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Discussion in 'Hats' started by Alive'n'Amplified, Mar 6, 2013.
Penny's Marathon and Balcones Texas Single Malt.
Work escapades today. I am finally home and enjoying a glass of Quinta do Noval 40 Year Port. This is a tawny port that tastes not of wood, but fruit, toffee, nuts and some some acidity that makes the notes pop. It is a fav port of mine.
Cheers on a warmer Minnesota March evening, Eric -
I wore my Marathon today - same one but in a charcoal gray. Now I’ll have to decide what to pair it with.
SBCD with a couple shots of Stranahans Colorado Whiskey I found in a forgotten bottle.
Yesterday I enjoyed home brewed Caribou Coffee's Brazil Plato Azul coffee and a new growler of Omni Brewing pilsner in the very mild 50'f temps.
Cheers, Eric -
A great hazy color to the Pilsner. That would really light up in sunlight.
Balcones Texas Pot Still Straight (Batch 19-1), 46% ABV scored an 85 points for 2020. They also distill a couple of Blue Corn Whiskies you might see on the shelf:
Balcones Texas Blue Corn Bourbon (Batch BCB17-1), 64.6% ABV scored 87 points.
Balcones True Blue Cask Strength Corn (Batch TB17-1), 68.3% ABV scored 86 points.
Resistol Montana and Kilbeggan tonight.
How would you rate it? I looked for the Kilbeggan 12 Single Pot Still for Saint Patrick's Day but couldn't find any.
Tonight I'm on Ardbeg Wee Beastie.
I would rate this quite high. It has 2.5% oats, which give it a creamy mouthfeel. To me, it has a nose of fruit and sugar cookies. Sweet start with slight spicy aftertaste. I went to buy some Greenspot, but they had sold out. I wasn't looking for Kilbeggan, but glad I tried this. I hope I can get some more.
They bottle a Rye also.
Every year, my wife and I, give up alcohol during lent. Our God daughter thinks we are brave, "six weeks," she says, "aren't you brave?" Today she sent me a teasing text message. "Not long to go now," then added a photo of us at her wedding reception. I've put the bubbly in the fridge, but it's going to be a very long ten days:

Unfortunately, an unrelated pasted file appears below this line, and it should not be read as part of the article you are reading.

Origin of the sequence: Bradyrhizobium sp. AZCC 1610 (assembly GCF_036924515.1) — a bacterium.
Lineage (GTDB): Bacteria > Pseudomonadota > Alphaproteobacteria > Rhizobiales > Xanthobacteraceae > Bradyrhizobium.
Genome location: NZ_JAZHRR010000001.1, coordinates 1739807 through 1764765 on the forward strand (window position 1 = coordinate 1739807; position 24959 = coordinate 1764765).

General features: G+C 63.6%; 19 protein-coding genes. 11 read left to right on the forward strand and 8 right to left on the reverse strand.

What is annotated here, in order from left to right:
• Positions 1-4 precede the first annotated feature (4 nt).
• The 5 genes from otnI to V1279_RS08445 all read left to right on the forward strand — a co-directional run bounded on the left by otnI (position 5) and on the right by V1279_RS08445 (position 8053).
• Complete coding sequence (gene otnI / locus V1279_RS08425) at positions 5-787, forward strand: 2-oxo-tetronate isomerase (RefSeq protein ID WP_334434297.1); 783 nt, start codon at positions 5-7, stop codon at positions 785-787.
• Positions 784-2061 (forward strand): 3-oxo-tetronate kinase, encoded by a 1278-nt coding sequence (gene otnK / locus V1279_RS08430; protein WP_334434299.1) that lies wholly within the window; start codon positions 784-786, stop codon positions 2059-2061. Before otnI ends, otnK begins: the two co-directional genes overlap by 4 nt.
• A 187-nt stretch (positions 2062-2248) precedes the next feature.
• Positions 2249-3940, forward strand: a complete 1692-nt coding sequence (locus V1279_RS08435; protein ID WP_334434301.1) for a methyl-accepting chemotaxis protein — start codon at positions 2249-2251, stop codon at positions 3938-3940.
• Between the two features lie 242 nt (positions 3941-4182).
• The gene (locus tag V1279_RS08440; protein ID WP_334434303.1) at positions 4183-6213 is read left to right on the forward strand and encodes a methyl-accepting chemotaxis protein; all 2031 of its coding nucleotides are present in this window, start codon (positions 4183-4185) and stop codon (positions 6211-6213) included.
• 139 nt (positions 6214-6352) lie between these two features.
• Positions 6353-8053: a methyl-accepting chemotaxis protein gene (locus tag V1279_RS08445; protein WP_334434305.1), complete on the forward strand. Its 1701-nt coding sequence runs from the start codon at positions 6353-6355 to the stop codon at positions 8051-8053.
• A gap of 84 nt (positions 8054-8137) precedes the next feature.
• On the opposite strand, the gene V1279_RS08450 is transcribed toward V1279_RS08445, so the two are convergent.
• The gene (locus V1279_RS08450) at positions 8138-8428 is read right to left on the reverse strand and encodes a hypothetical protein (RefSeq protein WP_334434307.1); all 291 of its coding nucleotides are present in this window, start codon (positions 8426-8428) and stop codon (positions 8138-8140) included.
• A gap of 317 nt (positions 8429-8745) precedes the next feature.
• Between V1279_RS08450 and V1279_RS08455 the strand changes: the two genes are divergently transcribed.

Home for the night, so time to remove my Gannon & pour a few drams of Ardbeg Corryvreckan.
Come on guys, today 3/27 is International Whisk(e)y Day. Your choice.
Well Jack as nobody has come forward I might as well let you know that next Sunday, Easter Sunday, the end of Lent, I shall be raising a wee dram to Speyside's finest.
I shall put on the Biltmore
And I am hoping to awaken Jessica from her winter hibernation
Apologies Jack. Work escapades yesterday found me home late and I never shared my Whiskey Day celebration. I was enjoying some Laphroig. I have come to enjoy the peaty taste. It was your recommendation to pick up the Quarter Cask and I have not looked back. Thanks. It is tasty without being overwhelming.
Today is another opportunity for a Whiskey Day. I recall it was Minnesota Whiskey Day.
I have started the grill for breakfast and am sipping a Guinness Stout while turning venision sausages and potatoes. I will gently smash the Dutch yellow baby potatoes as they finish and sprinkle with a garlic, salt, thyme and balsamic vinegar mixture.
Cheers, Eric -
Not being familiar with Three Wood I looked up to see what they were. NAS but aged a minimum of 10 yrs in Bourbon casks, 1 yr in Oloroso Sherry casks, & finished 1 yr in Pedro Ximenez grape wine Sherry casks. Makes it a 12 yr minimum. Consistently scores an 85. Sounds interesting, Robert. Enjoy!
Interesting. MO doesn't have an official Whisk(e)y Day that I know of. There is a huge annual wine tasting day here & I always thought it interesting that it always corresponds with Mother's Day.
You are making my mouth water, Eric, although I would pass up on the Guinness, never could get a flavour for it.
Now those potatoes: You need a finely chopped medium onion, a beaten egg, salt and pepper & vegetable oil, for frying.
Coarsely grate the potatoes and into a clean tea towel and then squeeze out the excess liquid by twisting the towel.
Add the onion and place the mix in a large bowl. Add the egg, a good couple of pinches of salt and freshly ground black pepper. Mix the ingredients well.
Heat a slosh of oil in a heavy based frying pan and when the oil is hot (but not smoking), add spoonfuls of the potato mixture into the pan and flatten into patties about ½in thick. Flip over once browned and crispy, about 2–3 minutes each side. Serve hot at breakfast, they are called hash browns and are especially good with bacon and eggs.
Your description sounds so matter of fact, a good way to introduce someone to Auchentoshan. The last time that I heard it described was the first time that I tasted it, and that was on The Orient Express. The waiter made such theatre out of his description, how could I refuse? It was pure nectar, so much so, that since then I nearly always find it in my stocking after Santa's visit.
A bit breezy but warm enough for a little deck time after the maddening weather of the last few days.